With soups, stews or curries – I like to eat dense, homemade bread with soups or stews.  Anything you can dip the bread in really.  You don’t need much but the moisture of the meal helps it go down well and if you’re like me you’d have likely eaten bread with it anyway!  Soup is great because it’s normally a light meal so the dense bread feels like a good accompaniment .

You can also freeze your bread if you’re not sure you can eat it all at once and you’re keen not to waste it.  I recommend slicing it first before putting some in the freezer.  Maybe take some out to have with your soup as and when you want it.

 

How to make bread lighter

So if you’ve got this far you’re pondering your next loaf and haven’t given up – that’s great!

What really helped me when I first started and when I wasn’t sure how it was supposed to look was to use a stand mixer or a bread maker to mix up the dough.  I bought a really cheap bread maker at first (which I don’t really recommend – the bread they make isn’t always great) and used the dough setting.  I’d then use that for shaping my own bread or making pizzas.  The main thing was that it helped me see how the dough should feel and look.

And you know, it really does look smoother and more elastic!  It feels stretchier and it’s easier to stretch too.  I could understand then that the yeast had a better chance of working with the dough to create air inside.

I really recommend working on knowing when your kneading is done!

 

As well as the all important kneading, here are some more tips to make your bread lighter:

 

Use strong bread flour

I’ve used regular plain flour to make bread loaves before and while they can be passable they aren’t the best.  The reason for this goes back to the gluten in the flour – regular plain flour has a lower gluten content than strong bread flour.  Yes they look the same but they really aren’t.

Also, while you’re still learning to get your best loaves I really recommend using just white flour.  It’s lighter and so the yeast can work better.  Wholemeal bread can be trickier to get right so master white bread first!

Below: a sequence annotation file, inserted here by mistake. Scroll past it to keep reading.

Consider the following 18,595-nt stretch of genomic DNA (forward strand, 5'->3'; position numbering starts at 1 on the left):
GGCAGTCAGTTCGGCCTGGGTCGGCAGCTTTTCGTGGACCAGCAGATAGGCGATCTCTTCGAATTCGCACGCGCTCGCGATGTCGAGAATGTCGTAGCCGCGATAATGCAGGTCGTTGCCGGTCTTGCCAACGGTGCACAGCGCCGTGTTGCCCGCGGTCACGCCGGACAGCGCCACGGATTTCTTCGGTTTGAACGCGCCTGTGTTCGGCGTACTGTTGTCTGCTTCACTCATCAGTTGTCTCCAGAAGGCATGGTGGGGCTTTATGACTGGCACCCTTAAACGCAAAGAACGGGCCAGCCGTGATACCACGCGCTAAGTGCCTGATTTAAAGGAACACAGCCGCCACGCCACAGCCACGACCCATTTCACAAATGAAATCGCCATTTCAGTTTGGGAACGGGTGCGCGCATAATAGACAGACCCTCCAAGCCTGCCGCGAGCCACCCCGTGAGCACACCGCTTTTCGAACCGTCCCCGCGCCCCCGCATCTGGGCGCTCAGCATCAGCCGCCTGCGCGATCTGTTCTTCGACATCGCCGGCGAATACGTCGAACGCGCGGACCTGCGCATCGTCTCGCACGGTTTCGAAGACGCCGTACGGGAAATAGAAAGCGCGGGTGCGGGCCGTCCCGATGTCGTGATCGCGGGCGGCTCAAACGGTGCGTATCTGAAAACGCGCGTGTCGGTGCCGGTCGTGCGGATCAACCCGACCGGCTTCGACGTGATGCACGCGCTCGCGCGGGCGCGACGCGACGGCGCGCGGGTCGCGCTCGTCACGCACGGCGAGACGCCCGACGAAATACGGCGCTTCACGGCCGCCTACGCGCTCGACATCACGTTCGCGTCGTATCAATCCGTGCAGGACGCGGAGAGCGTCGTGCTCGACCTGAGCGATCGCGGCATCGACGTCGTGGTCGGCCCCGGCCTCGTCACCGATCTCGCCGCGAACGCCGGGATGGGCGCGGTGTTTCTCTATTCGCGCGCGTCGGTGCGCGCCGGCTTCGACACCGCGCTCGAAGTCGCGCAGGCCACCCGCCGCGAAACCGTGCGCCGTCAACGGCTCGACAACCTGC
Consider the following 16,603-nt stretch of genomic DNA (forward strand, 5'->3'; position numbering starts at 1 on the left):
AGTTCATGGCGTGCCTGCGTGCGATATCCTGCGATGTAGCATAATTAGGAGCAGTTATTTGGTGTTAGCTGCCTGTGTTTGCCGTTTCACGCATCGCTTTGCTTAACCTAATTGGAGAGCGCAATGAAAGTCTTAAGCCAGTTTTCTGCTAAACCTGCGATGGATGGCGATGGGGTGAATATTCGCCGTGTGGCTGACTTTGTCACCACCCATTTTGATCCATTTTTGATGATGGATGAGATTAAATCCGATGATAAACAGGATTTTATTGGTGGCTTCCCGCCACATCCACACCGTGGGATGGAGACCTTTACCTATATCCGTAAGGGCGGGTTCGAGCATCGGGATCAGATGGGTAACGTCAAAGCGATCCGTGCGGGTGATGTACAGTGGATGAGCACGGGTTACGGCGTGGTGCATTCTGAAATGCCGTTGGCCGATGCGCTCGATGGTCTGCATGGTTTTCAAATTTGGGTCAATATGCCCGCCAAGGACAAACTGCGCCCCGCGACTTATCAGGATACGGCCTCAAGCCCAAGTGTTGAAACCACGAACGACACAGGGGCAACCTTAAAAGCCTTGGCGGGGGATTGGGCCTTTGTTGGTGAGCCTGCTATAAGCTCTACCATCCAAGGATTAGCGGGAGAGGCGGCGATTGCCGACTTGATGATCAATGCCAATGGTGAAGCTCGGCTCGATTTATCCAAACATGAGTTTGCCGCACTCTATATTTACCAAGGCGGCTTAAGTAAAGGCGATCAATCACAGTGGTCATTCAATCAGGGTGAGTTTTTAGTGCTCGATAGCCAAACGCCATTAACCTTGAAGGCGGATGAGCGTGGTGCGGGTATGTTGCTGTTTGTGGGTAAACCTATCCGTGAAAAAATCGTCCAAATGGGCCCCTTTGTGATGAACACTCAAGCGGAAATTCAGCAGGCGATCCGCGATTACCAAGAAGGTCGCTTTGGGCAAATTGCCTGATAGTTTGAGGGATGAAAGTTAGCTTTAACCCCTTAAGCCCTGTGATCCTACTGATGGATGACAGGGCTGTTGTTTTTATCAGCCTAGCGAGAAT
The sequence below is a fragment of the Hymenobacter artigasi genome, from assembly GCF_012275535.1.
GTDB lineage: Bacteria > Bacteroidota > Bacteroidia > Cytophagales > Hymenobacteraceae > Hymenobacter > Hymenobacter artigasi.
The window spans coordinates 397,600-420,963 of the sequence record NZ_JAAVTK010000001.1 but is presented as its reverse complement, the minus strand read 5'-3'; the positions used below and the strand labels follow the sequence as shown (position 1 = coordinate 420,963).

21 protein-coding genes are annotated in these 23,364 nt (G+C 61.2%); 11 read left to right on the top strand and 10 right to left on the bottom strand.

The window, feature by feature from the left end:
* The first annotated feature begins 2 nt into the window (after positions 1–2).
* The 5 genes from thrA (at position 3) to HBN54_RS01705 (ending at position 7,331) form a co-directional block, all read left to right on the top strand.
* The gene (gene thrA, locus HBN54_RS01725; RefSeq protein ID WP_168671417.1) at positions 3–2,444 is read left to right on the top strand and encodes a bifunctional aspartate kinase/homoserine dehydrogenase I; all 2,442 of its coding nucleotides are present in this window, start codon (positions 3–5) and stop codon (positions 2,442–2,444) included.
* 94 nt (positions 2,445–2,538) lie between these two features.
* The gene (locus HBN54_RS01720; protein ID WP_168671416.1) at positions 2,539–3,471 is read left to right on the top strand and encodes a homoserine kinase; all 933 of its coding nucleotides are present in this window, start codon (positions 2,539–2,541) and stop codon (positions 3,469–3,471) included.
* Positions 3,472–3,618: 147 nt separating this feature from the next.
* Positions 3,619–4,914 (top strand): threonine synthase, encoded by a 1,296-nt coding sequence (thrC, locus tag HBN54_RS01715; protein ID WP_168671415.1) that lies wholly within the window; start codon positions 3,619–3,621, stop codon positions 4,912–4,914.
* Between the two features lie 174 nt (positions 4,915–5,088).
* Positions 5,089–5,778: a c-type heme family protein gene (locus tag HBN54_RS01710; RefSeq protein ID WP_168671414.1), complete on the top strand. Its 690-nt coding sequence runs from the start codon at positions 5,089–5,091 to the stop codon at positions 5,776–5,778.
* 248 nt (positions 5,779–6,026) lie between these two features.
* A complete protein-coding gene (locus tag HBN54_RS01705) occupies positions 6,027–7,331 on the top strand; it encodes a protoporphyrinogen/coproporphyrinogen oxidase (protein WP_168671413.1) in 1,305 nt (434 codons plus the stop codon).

Make sure the yeast is good

Having good yeast is essential to make lighter, fluffier loaves of bread.  Yeast does die though, it’s a microorganism and has a lifespan.

I always use Allinson’s Easy Bake Yeast which is dried and comes in a green tin or green sachets.  This doesn’t need to be activated before hand and can be just added to the dough ingredients.  I’ve always had good results with this and you can get it in most supermarkets.

If you need to check whether the yeast is still good, mix some with a little warm water (not boiling) and a small amount of sugar.  Leave for 10 minutes and you should see the mixture bubbling.  If so, the yeast is good.  If not then you might need a fresh stock of it.

 

Get a good rise of your dough

Perhaps easier said than done, but making sure your dough gets a good rise is also beneficial for a lighter and less dense loaf of bread.

Always aim to leave your dough in a warm place.  Make sure it’s covered with a tea towel or some cling film so it doesn’t dry out, but warmth is essential.  When I’ve had cold houses I’ve sometimes put the oven on for 10 mins, turned it off and left the bowl in there (not a plastic one!) or put the microwave on with a cup of water in it for a few mins and then put the dough in afterwards.  Anything to make sure it has some warmth.

Dough will rise in cold places, even in the fridge, but I’ve had mixed results doing it that way so I don’t recommend it.

 

Good luck with your experiments!